Three Promising Practices for High-Impact Tutoring

This is the second post in our series about high-impact tutoring. You can read the first post here and the third post here.

In the course of our HIT work over the past year, we’ve seen a number of best practices in action. Below we’ve outlined three of key learnings that stakeholders can bring to their HIT programs. Although there were more promising practices and lessons learned, these three proved particularly important during the early stages of design and implementation.

Promising Practice #1: Assemble a strong high-impact tutoring implementation team.

We learned from working with our partners that it is important to ask two key questions to ensure the initiative is positioned to be successful.

  1. Where should the program live within the school system? One site partner placed their high-impact tutoring team within the Office of Teaching and Learning, which facilitated direct access to school-based stakeholders. This team was well-positioned to affect policy, make critical decisions, navigate external partnerships, and be near teachers, instructional coaches, and school leaders to monitor and timely adjust implementation efforts. This matters because it allows the high-impact tutoring team to align with the overall vision for teaching and learning within the district and maintain strong communication with school leaders—two groups essential to creating instructional coherence and a better overall student experience. Another district we supported operated their initiative from their Executive Office of Strategic Partnerships—which set up the district to more easily form external partnerships but required extra effort to align the work to the district’s academic strategy. There is no one right answer, but an examination of the strengths and opportunities across your district will allow you to make a thoughtful decision.
  2. How ready are we internally to manage all the pieces of the program? High-impact tutoring requires, among other components, strong relationships with schools, data systems, content alignment, and tutor management. One district analyzed what talents, skills, and capacity existed internally and then determined key places it would need additional support. The district then strategically identified partners to fill the gaps. Alternatively, one pitfall we saw occurred when a district partnered with a full-service tutoring provider without determining which functions the district still needed to maintain to support that partner. This led to ongoing challenges that prevented the provider from being able to implement their full program, communication challenges between the district and the provider, and a lack of alignment between tutoring and instructional programming in the school building.  Spending time up-front thinking about where the programming should sit within the district structure as well as analyzing what capacities exist internally versus what needs to be outsourced could prevent some of the pain points our sites experienced this year.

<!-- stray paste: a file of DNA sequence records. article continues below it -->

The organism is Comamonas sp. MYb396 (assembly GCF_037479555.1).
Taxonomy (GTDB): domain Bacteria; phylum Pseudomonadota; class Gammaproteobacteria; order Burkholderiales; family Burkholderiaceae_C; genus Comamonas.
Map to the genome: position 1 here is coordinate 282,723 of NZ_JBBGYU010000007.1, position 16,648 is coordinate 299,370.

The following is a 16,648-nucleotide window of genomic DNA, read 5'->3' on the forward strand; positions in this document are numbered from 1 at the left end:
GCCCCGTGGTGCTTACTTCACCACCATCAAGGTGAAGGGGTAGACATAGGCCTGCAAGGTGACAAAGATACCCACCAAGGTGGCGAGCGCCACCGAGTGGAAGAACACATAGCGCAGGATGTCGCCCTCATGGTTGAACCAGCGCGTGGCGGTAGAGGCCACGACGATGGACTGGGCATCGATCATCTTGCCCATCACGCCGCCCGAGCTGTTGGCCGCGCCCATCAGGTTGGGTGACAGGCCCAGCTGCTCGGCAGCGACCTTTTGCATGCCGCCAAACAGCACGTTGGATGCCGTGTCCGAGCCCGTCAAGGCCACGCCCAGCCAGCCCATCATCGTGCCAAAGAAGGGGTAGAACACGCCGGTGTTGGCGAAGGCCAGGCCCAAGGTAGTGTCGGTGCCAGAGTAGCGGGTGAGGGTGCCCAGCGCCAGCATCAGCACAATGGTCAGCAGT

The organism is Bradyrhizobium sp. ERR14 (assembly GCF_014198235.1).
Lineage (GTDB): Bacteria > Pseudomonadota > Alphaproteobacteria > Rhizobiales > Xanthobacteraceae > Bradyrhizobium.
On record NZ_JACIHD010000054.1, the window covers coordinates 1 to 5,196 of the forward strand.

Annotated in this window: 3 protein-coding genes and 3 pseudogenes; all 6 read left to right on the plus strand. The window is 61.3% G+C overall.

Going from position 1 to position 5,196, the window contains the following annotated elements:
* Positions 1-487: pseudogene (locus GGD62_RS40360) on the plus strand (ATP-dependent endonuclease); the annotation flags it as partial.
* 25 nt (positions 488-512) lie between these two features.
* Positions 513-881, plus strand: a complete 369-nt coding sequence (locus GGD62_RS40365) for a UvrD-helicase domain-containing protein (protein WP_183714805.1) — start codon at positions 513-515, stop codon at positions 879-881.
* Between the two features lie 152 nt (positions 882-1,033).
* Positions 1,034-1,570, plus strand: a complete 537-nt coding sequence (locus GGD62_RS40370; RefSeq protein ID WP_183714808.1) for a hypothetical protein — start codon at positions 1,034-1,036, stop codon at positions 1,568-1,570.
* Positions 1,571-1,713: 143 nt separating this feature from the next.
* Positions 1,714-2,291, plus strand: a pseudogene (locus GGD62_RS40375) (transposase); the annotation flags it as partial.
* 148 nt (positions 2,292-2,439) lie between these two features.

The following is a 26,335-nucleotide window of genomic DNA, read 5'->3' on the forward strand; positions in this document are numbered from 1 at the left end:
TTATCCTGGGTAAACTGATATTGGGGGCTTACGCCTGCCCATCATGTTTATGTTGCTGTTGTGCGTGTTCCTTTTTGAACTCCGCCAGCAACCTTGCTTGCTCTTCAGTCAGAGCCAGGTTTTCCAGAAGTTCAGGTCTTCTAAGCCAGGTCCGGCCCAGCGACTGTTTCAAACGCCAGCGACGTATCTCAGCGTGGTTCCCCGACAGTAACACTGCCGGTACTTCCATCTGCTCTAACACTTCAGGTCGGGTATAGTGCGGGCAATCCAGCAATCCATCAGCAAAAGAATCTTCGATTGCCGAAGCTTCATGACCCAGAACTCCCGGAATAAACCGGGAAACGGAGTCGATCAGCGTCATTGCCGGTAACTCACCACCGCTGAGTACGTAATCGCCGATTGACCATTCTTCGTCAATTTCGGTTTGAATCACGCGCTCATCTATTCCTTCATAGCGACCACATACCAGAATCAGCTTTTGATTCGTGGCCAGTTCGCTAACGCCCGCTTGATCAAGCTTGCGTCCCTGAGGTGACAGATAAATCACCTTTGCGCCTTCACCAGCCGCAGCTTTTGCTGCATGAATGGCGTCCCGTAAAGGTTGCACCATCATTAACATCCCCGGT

After asking these questions, districts can pull together a team that has the capacity to provide strategic, tactical, and operational leadership to all stakeholders involved in the initiative.

Promising Practice #2: Consider tutor pipeline capacity when setting goals.

As we’ve written about in a previous blog, tutoring pipeline work is vital to the success of HIT programs. We learned the importance of taking time to think through community and talent pipeline factors when setting initial goals and determining the scale of programming that is feasible. Sites were more successful in reaching their goals when they first analyzed talent data on how many tutors could be reasonably recruited before the launch of the initiative.